Do Laws and Contracts Economize on the Same Cost?Trade-offs Between Transparency and Flexibility in Public-Private Partnerships
(with Bertrand Quelin)
Stage: R&R at Strategic Management Journal
Legal institutions and contractual governance matter for fruitful public-private partnerships (PPPs) as they can economize on transaction costs. Yet, extant theories assume that laws and contracts each cover all relevant costs. We revisit this assumption and suggest that they target different sets of PPP risks. There are two substantial hazards in PPPs: governmental opportunism and maladaptation. We find that introducing PPP-specific laws to improve transparency and mitigate governmental opportunism will conditionally increase contractual rigidity and inflexibility. Then, in response to rising adaptation costs, PPP contracts are less likely to be user-pay (vs. government-pay). Our findings also show that the relationship between PPP laws and PPP contracts is contingent on the partnership expertise of public sectors, political environments, and the capabilities of private investors.
Inter-alliance Collaborations: Cohesion and Negotiation Between Two Multi-Partner Alliances
(with Bertrand Quelin)
Stage: Ready for submission
Examining collaborations between two alliances, this research aims to explore how group cohesion, as measured by prior collaborations among members, influences the time it takes for them to reach a mutually acceptable agreement with external organizations. Alliance cohesion triggers two mechanisms that can exert opposing effects on negotiation times. On one hand, it facilitates information dispersion and interpretation within the alliance. It thus expedites group decision-making and shortens negotiation time with outside organizations. On the other hand, cohesion strengthens group solidarity and competitiveness when engaging with external parties, impeding mutual understanding with the other alliance and prolonging negotiation time. Drawing on the resource dependence theory, we argue that the dominant mechanism driving the relationship between alliance cohesion and inter-alliance negotiation time is contingent on the alliance's position of dependence. Facing greater uncertainty, dependent alliances are more cautious and tend to focus more on their internal decision-making. However, the dominant alliances supplying critical resources are primarily concerned with achieving their objectives and leveraging their advantaged position. Thus, cohesion carries different implications for these two alliances. To empirically test our hypotheses, we choose project-finance infrastructure setting that involves two multipartner alliances: sponsors alliance (SPV) and lenders alliance (loan syndicate). We use an original database containing about 901 projects across 65 countries and eight different sectors between 2000 to 2021.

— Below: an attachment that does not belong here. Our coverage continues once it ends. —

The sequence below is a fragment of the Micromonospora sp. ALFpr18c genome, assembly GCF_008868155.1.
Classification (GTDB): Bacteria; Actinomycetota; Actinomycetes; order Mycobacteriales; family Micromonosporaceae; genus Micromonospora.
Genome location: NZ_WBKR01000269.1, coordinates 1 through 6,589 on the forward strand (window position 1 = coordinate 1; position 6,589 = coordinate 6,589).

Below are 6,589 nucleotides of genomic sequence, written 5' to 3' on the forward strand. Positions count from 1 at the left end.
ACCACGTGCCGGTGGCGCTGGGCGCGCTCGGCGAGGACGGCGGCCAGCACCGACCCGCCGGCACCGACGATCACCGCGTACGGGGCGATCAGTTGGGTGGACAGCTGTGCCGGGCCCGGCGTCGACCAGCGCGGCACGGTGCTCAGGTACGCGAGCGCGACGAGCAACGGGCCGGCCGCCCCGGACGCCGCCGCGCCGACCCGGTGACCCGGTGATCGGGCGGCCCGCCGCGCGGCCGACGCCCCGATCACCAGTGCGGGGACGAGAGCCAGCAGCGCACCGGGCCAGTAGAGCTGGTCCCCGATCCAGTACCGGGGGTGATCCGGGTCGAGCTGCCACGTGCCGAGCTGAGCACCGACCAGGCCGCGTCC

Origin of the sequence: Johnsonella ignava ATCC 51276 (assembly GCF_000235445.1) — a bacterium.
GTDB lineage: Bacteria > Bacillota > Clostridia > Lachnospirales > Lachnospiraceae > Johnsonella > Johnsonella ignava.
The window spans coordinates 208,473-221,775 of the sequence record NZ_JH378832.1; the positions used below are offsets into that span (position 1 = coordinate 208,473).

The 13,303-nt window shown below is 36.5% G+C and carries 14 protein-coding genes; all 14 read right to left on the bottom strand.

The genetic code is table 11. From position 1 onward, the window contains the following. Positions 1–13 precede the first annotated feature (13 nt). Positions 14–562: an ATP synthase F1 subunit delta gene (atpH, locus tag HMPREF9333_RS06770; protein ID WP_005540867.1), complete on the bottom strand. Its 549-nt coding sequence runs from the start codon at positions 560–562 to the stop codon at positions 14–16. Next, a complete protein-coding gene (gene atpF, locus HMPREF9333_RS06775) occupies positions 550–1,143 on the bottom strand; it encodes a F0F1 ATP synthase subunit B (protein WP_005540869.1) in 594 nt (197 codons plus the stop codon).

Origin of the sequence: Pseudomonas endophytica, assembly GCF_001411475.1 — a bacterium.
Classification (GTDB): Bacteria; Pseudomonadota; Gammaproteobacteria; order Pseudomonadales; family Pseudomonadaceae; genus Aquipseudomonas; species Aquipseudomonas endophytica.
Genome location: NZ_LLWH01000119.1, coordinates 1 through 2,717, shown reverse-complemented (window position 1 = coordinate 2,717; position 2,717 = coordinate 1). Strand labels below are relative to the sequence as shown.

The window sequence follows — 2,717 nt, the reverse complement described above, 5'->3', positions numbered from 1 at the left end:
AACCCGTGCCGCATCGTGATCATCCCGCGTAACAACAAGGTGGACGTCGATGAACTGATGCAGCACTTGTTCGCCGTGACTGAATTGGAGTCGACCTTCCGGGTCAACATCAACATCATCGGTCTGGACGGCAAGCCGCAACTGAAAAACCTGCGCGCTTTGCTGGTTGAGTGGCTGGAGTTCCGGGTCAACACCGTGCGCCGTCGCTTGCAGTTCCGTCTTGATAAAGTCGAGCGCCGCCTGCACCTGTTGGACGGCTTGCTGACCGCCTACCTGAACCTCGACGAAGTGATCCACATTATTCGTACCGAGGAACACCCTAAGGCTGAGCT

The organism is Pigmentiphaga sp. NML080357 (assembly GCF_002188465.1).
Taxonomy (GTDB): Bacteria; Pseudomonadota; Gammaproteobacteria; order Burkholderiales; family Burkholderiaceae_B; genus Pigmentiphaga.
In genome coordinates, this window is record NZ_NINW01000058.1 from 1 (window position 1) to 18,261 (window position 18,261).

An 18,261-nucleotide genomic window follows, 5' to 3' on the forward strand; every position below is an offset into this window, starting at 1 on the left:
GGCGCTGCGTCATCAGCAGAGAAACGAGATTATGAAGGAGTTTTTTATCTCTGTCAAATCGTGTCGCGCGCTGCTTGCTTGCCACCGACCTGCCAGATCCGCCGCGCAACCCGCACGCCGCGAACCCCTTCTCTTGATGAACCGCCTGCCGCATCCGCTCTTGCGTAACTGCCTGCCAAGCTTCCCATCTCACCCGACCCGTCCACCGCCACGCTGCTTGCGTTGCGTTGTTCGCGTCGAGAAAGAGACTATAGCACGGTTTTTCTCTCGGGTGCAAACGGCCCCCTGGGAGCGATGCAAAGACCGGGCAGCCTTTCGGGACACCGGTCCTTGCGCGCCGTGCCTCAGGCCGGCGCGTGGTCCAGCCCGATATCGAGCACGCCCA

Economizing on Costs or Maximizing for Value? The Effect of Institutional Environment on Multipartner Alliance Structure
There is growing scholarly interest in multi-partner alliances (MPAs) that involve three or more organizations. Previous research has established that there are two principal motives for forming MPAs: risk-sharing and resource-pooling. However, there is not much in the literature that systematically describes whether and when one motive is prioritized over the other. We argue that these motives are rooted in two distinct calculi of cost minimization and value maximization. Drawing on the institutional environment research, we then suggest that strong market-supporting institutions lead prospective partners to prioritize value creation over economization, which influences the partner selection process. Examining 1,422 MPAs in infrastructure projects across 95 countries, we show that with strong market institutions, MPAs tend to accommodate fewer partners but a wider variety of expertise